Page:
Wednesday, September 3, 2014

Historical Fiction Virtual Tours Book Review: This Is How I'd Love You

02_This Is How I'd Love You
Author: Hazel Woods
Title: This Is How I'd Love You
Publication Date: August 26, 2014

Publisher: Plume Books
Formats: eBook, Paperback, MP3 CD
Pages: 320

Genre: Historical Fiction

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Book Blurb: As the Great War rages, an independent young woman struggles to sustain love—and life—through the power of words. It’s 1917 and America is on the brink of World War I. After Hensley Dench’s father is forced to resign from the New York Times for his anti-war writings, she finds herself expelled from the life she loves and the future she thought she would have. Instead, Hensley is transplanted to New Mexico, where her father has taken a job overseeing a gold mine. Driven by loneliness, Hensley hijacks her father’s correspondence with Charles Reid, a young American medic with whom her father plays chess via post. Hensley secretly begins her own exchange with Charles, but looming tragedy threatens them both, and—when everything turns against them—will their words be enough to beat the odds?

Praise for This Is How I'd Love You

“In This is How I’d Love You, Hazel Woods explores the enduring nature of an improbable love born of words, washed in tragedy, and sustained despite impossible circumstances. With prose as immediate and evocative as a painting, Woods accomplishes the magic of rendering sorrow into hope and fear into courage. It is as idealistic a tale as it is clear-sighted, a brilliant alchemy few novels achieve. Readers, prepare to melt” — Robin Oliveria, author of My Name is Mary Sutter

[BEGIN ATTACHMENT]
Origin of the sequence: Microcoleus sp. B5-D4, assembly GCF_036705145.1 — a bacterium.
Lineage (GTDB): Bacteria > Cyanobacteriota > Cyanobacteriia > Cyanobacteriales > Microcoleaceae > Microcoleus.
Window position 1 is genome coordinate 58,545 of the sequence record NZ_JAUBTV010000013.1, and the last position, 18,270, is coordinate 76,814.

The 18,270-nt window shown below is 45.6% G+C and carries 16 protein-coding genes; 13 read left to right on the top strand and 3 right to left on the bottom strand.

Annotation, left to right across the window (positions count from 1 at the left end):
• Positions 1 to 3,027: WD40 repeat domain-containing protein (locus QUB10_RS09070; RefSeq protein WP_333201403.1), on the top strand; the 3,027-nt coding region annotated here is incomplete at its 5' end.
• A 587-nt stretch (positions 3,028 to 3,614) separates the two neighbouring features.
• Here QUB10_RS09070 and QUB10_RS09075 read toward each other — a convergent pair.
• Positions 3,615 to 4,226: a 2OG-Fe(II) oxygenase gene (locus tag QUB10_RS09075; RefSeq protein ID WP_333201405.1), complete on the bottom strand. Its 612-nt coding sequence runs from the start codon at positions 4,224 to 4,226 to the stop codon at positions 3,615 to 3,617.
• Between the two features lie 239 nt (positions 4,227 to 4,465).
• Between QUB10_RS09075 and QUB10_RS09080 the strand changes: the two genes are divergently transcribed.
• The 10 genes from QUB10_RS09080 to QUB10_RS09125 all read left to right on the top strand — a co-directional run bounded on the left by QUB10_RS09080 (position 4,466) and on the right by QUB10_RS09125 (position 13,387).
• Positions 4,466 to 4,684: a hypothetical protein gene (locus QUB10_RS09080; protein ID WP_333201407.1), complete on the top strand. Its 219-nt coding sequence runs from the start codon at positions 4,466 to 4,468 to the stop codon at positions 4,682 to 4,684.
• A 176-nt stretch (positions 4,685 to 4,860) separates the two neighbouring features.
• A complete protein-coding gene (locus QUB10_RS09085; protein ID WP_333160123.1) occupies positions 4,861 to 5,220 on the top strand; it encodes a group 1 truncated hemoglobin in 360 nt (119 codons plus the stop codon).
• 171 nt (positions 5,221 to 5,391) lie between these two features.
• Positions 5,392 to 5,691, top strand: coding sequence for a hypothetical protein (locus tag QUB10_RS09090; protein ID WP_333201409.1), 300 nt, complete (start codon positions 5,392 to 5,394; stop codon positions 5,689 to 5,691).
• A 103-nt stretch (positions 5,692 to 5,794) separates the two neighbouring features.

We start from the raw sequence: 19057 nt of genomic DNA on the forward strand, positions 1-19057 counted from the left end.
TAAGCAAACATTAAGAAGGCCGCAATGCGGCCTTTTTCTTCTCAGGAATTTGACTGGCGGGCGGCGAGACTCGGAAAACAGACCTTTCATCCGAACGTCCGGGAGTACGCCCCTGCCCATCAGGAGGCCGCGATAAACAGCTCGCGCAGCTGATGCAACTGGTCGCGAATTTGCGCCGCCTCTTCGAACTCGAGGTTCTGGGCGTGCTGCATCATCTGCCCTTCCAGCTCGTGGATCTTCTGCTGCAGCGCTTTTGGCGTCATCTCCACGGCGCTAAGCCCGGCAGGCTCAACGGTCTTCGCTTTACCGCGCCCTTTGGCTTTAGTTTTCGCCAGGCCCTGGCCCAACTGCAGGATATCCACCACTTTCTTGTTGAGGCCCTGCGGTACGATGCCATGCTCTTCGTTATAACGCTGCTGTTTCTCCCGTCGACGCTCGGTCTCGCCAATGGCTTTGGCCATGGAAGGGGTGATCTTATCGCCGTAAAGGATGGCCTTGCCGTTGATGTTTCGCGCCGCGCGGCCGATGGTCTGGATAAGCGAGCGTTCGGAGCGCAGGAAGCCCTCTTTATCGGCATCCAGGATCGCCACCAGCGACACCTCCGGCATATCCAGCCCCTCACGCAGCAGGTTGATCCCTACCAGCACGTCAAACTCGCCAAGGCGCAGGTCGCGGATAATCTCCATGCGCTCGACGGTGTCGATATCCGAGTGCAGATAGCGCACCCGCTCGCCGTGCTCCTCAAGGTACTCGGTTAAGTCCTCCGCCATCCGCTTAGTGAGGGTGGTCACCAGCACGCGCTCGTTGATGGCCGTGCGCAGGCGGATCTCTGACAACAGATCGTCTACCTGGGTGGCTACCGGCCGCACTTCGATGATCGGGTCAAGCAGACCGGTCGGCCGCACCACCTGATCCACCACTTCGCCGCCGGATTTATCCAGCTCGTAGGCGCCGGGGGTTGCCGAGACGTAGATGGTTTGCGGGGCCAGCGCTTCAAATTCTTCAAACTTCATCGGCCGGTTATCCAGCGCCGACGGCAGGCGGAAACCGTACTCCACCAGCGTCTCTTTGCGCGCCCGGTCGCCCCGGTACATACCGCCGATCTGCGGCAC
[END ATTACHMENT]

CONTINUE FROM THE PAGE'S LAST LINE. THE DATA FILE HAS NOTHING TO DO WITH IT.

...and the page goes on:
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Review:  This book was really beautiful. I have a love for stories that happen during WWI I always have, so I had to read this one.

This Is How I'd Love You is told from two perspectives, Hensley Dench and Charles Reid. Charles is corresponding with Hensley father through a chess game.

You get snippets of their lives along with their responses to each other, or at first Charles' response to Hensley's father. (She sort of hijacks the letters)

Words can't begin to describe the beauty of this book. Both Hensley and Charles suffer tragedies in their lives on their road to finally meeting.

You get the horrors of war, told from Charles' viewpoint and WWI was not pretty. There was a scene with a dying horse that broke my heart.

Then there's the young, pregnant Hensley. She went through so much, and was really strong. She didn't accept what her brother wanted for her.

The other characters that stick out are Teresa and Berto, the Mexican's she meets in Hillsboro, New Mexico.

The letters exchanged by Hensley and Charles bring their lives together and bring them a rather unexpected love.

This book was a very emotional read, and one of the best books I've read all year.

Rating: 5 flowers

About the Author

03_Hazel Woods

Hazel Woods lives in New Mexico with her husband and two children. For more information please visit You can also find her on Twitter.

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